Remember when I said I didn’t really get the Abe Lincoln/vampire mash-up novel and movie? After reading W. Scott Poole’s article in the HuffPo, I’m rethinking my opinion.
Poole makes the following argument:
If you’ve read the novel, you know it’s a dark rendering of America’s secret history, the idea that dark powers have moved through the structures of American culture since the beginning. These evil powers, which in 1860 wanted a nation of their own, see human enslavement as a way to feed their appetites.
In my early discussions with my students, this was actually one aspect of the book that troubled me a bit. Didn’t this equation of vampire conspiracies and slavery serve to undermine the struggle to move slavery to the center of the American narrative, especially in discussions about the meaning of the civil war? Fictionalizing it seemed to deal with a serious subject in a silly way.
My students helped me to see it a little differently. On some level, the elements of the fantastic in the novel point to deep, if hard to bear, truths about America. Grahame-Smith actually ties the great vampire plot to notions of “the Slave Power” in American life, an image employed by the abolitionist movement to describe how southern political influence, even over the Founding Documents, had left the republic twisted by inhuman bondage.
Moreover, its not that horror narratives of various kinds haven’t always been a part of the story of slavery. Slaves in the colonial era created a complex folklore about the southern master class, worrying that slave traders were cannibals. My research uncovered at least one case in Louisiana which newly imported slaves became convinced that the masters were witches and vampires (after watching them drink red wine).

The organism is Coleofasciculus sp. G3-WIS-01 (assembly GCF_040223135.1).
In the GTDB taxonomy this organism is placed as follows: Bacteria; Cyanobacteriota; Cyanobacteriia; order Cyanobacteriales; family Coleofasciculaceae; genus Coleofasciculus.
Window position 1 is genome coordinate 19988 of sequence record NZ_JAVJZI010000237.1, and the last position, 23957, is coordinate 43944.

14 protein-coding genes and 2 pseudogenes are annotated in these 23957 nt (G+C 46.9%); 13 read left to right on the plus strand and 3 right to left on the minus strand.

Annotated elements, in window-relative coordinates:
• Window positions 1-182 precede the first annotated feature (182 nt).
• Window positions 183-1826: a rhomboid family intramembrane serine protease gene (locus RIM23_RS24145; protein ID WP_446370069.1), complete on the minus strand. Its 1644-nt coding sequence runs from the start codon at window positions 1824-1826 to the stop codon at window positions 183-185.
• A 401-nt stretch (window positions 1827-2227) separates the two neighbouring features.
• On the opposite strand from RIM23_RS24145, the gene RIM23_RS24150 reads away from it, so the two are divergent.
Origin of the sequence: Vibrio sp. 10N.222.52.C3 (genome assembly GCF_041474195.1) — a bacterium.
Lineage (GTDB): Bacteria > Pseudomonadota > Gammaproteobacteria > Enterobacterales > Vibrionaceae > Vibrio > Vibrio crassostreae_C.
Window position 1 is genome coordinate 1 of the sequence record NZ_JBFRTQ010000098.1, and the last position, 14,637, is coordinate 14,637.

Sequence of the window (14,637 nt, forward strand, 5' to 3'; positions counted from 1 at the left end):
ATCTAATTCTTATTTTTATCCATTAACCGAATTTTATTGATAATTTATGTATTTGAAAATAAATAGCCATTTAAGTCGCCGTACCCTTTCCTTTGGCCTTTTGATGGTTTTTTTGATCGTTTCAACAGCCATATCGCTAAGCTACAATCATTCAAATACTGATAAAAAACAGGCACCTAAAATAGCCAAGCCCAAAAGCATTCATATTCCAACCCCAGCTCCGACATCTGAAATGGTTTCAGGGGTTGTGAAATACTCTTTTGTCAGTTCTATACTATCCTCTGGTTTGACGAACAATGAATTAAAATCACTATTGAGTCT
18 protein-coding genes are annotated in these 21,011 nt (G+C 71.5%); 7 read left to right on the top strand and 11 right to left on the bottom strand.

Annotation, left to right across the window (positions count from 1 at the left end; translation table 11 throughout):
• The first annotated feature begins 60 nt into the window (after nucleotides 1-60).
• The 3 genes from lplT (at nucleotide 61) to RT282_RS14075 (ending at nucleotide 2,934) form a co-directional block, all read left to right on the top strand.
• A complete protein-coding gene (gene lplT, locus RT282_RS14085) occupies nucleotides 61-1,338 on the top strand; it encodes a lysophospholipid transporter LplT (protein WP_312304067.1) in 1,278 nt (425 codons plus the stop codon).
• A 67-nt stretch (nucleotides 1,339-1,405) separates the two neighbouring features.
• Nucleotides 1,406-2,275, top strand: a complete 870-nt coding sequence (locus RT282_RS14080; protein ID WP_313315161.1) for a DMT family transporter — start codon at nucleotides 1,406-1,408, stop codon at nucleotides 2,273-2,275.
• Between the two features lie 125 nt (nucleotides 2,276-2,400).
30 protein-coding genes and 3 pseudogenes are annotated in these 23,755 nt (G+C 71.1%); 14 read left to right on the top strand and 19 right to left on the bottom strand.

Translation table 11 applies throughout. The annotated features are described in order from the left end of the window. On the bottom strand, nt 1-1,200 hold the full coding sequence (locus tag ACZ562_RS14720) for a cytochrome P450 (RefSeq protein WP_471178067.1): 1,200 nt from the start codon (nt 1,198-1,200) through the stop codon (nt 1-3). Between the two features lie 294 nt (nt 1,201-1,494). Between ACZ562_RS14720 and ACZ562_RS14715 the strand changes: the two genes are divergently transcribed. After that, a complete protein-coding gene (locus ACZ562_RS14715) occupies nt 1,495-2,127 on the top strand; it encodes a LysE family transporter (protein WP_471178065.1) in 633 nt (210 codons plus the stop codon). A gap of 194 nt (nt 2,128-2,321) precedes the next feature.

These tales of terror illuminate rather than obscure important truths. Slavery did represent a kind of dark magic in which legal fictions transmogrified the bodies of human beings into property. The institution of slavery did become a kind of cannibalism, swallowing millions from the African continent, digesting them in the rice and cotton fields in the relentless pursuit of wealth that characterized the alleged southern “aristocrats.”
Using Poole’s argument, then, I could write an AJ: Alien Slayer novel that uses aliens as a substitute for the Second Bank of the U.S. This would fit with Jackson’s argument that the Bank was under the control of foreigners (or aliens, using the contemporary term for immigrants).*
If only I had the imagination to pull it off, then Hollywood might be my next stop.
* I’m not being sarcastic–I actually think this idea might work.